Also on page 46,414, CMS says it will waive the requirement for new preventive benefits to pass through the hard evidence review and public transparency of the NCD process.  CMS says it is avoiding the NCD process because "it would create implementation problems" because the benefit also creates a new "supplier class" (e.g. a DPP delivery center).   Obviously, the NCD process could have commented on the merits of the proposal while the rulemaking created the supplier class.

CMS has huge problems with fraud, and requests public comment on how to handle potential liabilities with the new DPP supplier class.  The Y (one potential supplier) is not likely a liability.  But CMS writes that "non medical personnel will deliver services in a non medical setting."   CMS already views this class of supplier as a "high risk category."  CMS "recognizes the risks of beneficiary inducement or coercion."

Payments to suppliers are heavily based on weight loss (5% from baseline).  There is a $160 bonus for each patient who meets this in the first six month, and hundreds of dollars of maintenance payments (to the supplier) are predicated on maintenance of a 5% weight loss.  CMS notes this is a payment approach similar to commercial programs.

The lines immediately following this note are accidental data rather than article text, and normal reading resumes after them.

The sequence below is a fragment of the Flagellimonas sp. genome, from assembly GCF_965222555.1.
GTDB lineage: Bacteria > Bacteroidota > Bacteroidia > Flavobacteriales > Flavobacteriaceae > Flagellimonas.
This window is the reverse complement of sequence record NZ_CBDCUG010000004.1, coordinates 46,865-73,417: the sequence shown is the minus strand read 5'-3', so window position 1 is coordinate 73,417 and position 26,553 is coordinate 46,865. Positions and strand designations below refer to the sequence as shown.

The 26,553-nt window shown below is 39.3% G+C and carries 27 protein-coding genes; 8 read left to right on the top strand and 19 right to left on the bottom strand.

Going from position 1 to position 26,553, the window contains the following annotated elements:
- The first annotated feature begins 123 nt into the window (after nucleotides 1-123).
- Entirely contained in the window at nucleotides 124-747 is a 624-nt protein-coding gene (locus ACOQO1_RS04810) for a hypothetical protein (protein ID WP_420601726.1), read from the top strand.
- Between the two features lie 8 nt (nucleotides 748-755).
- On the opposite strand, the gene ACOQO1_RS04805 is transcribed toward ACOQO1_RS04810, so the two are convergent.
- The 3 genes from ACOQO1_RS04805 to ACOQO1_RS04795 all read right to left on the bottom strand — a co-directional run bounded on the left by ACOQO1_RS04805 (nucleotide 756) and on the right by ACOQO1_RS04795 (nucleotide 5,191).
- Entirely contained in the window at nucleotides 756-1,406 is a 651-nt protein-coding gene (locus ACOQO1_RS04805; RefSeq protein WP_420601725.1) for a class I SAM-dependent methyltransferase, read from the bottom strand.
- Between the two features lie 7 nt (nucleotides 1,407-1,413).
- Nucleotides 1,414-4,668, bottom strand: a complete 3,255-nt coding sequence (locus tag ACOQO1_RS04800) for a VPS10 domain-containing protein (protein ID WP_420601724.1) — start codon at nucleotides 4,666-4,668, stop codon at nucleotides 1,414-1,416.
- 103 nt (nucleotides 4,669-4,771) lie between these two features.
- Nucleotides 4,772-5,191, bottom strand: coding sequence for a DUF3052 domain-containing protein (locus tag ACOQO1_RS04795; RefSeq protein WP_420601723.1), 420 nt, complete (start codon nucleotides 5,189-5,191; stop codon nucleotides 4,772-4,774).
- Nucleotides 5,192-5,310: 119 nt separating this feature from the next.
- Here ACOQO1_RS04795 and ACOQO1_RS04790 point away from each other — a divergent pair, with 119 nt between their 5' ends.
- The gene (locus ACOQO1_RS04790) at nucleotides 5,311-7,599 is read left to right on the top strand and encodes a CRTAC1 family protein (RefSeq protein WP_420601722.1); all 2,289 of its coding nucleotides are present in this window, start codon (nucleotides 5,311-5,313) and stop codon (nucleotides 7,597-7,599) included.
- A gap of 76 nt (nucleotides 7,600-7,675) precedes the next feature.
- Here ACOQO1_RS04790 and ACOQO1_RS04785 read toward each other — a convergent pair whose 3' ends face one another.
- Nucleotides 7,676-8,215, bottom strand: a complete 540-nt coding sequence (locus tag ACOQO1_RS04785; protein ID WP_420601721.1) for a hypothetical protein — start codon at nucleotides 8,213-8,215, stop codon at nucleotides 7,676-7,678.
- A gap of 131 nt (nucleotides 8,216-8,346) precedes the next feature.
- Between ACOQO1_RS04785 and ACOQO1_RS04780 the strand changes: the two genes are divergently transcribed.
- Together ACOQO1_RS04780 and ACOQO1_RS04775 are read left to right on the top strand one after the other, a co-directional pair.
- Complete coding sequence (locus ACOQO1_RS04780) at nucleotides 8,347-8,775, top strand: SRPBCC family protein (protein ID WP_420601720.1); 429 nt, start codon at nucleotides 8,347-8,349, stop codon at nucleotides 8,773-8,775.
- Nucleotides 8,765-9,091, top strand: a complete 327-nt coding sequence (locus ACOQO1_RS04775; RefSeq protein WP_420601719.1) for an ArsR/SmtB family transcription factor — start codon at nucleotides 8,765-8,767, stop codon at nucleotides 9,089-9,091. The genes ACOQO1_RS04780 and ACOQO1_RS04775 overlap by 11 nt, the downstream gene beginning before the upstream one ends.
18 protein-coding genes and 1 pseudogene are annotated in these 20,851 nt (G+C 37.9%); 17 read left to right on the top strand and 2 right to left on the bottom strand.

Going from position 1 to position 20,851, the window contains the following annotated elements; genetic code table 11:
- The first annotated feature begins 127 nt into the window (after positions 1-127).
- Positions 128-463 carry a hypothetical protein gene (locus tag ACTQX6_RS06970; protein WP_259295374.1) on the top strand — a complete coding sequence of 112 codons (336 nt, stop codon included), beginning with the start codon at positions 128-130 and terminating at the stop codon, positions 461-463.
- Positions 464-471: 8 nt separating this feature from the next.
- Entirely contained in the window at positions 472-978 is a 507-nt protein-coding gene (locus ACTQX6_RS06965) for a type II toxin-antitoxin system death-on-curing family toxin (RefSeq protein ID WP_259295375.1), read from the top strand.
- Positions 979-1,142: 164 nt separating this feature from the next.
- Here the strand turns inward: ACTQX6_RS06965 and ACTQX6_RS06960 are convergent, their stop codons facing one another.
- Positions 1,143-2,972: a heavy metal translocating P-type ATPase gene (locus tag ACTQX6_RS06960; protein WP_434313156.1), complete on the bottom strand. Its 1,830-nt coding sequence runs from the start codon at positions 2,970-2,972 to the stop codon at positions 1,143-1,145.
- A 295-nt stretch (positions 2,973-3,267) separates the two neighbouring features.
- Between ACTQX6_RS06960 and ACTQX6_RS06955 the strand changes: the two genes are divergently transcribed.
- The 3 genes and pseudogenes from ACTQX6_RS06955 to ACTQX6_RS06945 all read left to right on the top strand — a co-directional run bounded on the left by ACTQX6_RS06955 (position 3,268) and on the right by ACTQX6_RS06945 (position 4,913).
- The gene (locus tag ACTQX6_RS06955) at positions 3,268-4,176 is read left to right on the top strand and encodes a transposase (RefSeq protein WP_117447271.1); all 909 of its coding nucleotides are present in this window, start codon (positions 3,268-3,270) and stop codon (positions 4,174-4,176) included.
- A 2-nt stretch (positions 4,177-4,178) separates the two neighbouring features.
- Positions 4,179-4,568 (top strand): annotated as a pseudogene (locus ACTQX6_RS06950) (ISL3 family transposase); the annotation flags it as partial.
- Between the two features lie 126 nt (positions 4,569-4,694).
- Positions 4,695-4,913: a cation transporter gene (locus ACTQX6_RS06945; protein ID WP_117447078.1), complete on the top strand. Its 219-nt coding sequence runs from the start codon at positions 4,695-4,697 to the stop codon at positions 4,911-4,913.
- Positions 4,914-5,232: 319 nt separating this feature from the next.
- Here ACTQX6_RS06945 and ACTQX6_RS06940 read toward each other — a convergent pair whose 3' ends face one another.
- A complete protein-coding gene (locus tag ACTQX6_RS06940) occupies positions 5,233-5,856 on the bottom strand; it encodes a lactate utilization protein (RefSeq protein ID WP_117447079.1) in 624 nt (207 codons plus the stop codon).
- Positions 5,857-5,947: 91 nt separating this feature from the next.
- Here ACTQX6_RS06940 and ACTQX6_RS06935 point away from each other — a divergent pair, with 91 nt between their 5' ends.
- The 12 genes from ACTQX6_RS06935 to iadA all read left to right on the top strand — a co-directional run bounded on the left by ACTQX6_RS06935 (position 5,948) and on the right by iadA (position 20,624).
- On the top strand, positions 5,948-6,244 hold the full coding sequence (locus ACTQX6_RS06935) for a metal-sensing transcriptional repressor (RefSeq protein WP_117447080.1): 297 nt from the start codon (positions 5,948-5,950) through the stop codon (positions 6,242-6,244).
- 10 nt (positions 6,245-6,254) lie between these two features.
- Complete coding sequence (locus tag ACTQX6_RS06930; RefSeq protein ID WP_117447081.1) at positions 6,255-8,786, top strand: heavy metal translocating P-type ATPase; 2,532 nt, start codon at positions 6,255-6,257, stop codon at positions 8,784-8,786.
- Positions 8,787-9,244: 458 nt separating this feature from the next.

CMS will include virtual health DPP via remote technologies.   However, here again CMS had concerns about abuse.  CMS writes,

DPP services provided
via a telecommunications system or
other remote technology will not be part
of the current Medicare telehealth
benefits and have no impact on how
telehealth services are defined by
Medicare. We recognize that the
provision of DPP services by such
virtual methods may introduce
additional risks for fraud and abuse, and
if this proposal is finalized, we would
propose specific policies in future
rulemaking to mitigate these risks. We
thus seek comment on whether there are
quality or program integrity concerns
regarding the use of virtual sessions, or
whether they offer comparable or higher
quality MDPP services
when compared
to in-person services. We seek comment
on strategies to strengthen program
integrity and minimize the potential for
fraud and abuse in virtual sessions.